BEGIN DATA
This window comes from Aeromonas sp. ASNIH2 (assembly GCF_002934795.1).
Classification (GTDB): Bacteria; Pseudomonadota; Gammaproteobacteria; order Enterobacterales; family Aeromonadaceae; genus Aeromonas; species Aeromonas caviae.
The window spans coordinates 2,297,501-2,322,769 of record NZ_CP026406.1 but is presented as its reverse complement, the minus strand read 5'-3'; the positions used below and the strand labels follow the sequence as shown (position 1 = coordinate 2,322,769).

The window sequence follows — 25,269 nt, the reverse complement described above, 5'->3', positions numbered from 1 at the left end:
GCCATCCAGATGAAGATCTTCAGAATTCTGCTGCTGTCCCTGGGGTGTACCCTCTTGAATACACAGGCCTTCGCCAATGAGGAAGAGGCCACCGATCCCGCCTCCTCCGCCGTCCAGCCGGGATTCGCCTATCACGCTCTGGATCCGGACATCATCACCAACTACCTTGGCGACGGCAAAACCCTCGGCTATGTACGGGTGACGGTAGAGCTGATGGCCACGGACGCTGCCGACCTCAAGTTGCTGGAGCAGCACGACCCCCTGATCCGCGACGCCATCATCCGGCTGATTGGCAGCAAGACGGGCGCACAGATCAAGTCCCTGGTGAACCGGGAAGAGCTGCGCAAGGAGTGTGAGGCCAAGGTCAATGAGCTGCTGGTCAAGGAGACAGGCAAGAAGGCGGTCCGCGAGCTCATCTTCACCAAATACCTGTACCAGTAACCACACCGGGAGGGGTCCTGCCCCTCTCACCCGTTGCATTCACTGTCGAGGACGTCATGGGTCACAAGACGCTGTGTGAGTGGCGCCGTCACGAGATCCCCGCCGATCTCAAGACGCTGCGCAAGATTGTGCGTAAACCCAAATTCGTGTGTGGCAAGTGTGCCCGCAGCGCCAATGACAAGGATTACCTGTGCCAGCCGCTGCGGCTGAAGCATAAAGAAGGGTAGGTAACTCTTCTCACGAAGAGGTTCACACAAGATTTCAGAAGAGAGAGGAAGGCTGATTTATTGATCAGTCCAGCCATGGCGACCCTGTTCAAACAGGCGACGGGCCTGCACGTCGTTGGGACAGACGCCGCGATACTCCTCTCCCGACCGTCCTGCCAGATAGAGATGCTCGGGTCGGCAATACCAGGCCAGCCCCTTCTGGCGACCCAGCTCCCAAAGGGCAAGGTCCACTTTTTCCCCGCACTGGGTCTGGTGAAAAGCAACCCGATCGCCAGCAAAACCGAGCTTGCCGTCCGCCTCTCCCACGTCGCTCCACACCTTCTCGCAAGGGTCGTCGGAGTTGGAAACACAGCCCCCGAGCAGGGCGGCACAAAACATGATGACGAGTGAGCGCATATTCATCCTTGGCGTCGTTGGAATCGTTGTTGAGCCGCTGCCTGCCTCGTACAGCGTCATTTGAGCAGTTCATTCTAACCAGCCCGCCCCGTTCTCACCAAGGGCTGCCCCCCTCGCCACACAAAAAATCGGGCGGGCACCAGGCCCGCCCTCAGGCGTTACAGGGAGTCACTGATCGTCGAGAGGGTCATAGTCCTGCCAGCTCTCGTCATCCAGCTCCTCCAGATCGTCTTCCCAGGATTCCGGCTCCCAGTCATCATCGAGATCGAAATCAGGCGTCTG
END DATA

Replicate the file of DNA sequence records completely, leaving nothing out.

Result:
This window comes from Aeromonas sp. ASNIH2 (assembly GCF_002934795.1).
Classification (GTDB): Bacteria; Pseudomonadota; Gammaproteobacteria; order Enterobacterales; family Aeromonadaceae; genus Aeromonas; species Aeromonas caviae.
The window spans coordinates 2,297,501-2,322,769 of record NZ_CP026406.1 but is presented as its reverse complement, the minus strand read 5'-3'; the positions used below and the strand labels follow the sequence as shown (position 1 = coordinate 2,322,769).

The window sequence follows — 25,269 nt, the reverse complement described above, 5'->3', positions numbered from 1 at the left end:
GCCATCCAGATGAAGATCTTCAGAATTCTGCTGCTGTCCCTGGGGTGTACCCTCTTGAATACACAGGCCTTCGCCAATGAGGAAGAGGCCACCGATCCCGCCTCCTCCGCCGTCCAGCCGGGATTCGCCTATCACGCTCTGGATCCGGACATCATCACCAACTACCTTGGCGACGGCAAAACCCTCGGCTATGTACGGGTGACGGTAGAGCTGATGGCCACGGACGCTGCCGACCTCAAGTTGCTGGAGCAGCACGACCCCCTGATCCGCGACGCCATCATCCGGCTGATTGGCAGCAAGACGGGCGCACAGATCAAGTCCCTGGTGAACCGGGAAGAGCTGCGCAAGGAGTGTGAGGCCAAGGTCAATGAGCTGCTGGTCAAGGAGACAGGCAAGAAGGCGGTCCGCGAGCTCATCTTCACCAAATACCTGTACCAGTAACCACACCGGGAGGGGTCCTGCCCCTCTCACCCGTTGCATTCACTGTCGAGGACGTCATGGGTCACAAGACGCTGTGTGAGTGGCGCCGTCACGAGATCCCCGCCGATCTCAAGACGCTGCGCAAGATTGTGCGTAAACCCAAATTCGTGTGTGGCAAGTGTGCCCGCAGCGCCAATGACAAGGATTACCTGTGCCAGCCGCTGCGGCTGAAGCATAAAGAAGGGTAGGTAACTCTTCTCACGAAGAGGTTCACACAAGATTTCAGAAGAGAGAGGAAGGCTGATTTATTGATCAGTCCAGCCATGGCGACCCTGTTCAAACAGGCGACGGGCCTGCACGTCGTTGGGACAGACGCCGCGATACTCCTCTCCCGACCGTCCTGCCAGATAGAGATGCTCGGGTCGGCAATACCAGGCCAGCCCCTTCTGGCGACCCAGCTCCCAAAGGGCAAGGTCCACTTTTTCCCCGCACTGGGTCTGGTGAAAAGCAACCCGATCGCCAGCAAAACCGAGCTTGCCGTCCGCCTCTCCCACGTCGCTCCACACCTTCTCGCAAGGGTCGTCGGAGTTGGAAACACAGCCCCCGAGCAGGGCGGCACAAAACATGATGACGAGTGAGCGCATATTCATCCTTGGCGTCGTTGGAATCGTTGTTGAGCCGCTGCCTGCCTCGTACAGCGTCATTTGAGCAGTTCATTCTAACCAGCCCGCCCCGTTCTCACCAAGGGCTGCCCCCCTCGCCACACAAAAAATCGGGCGGGCACCAGGCCCGCCCTCAGGCGTTACAGGGAGTCACTGATCGTCGAGAGGGTCATAGTCCTGCCAGCTCTCGTCATCCAGCTCCTCCAGATCGTCTTCCCAGGATTCCGGCTCCCAGTCATCATCGAGATCGAAATCAGGCGTCTG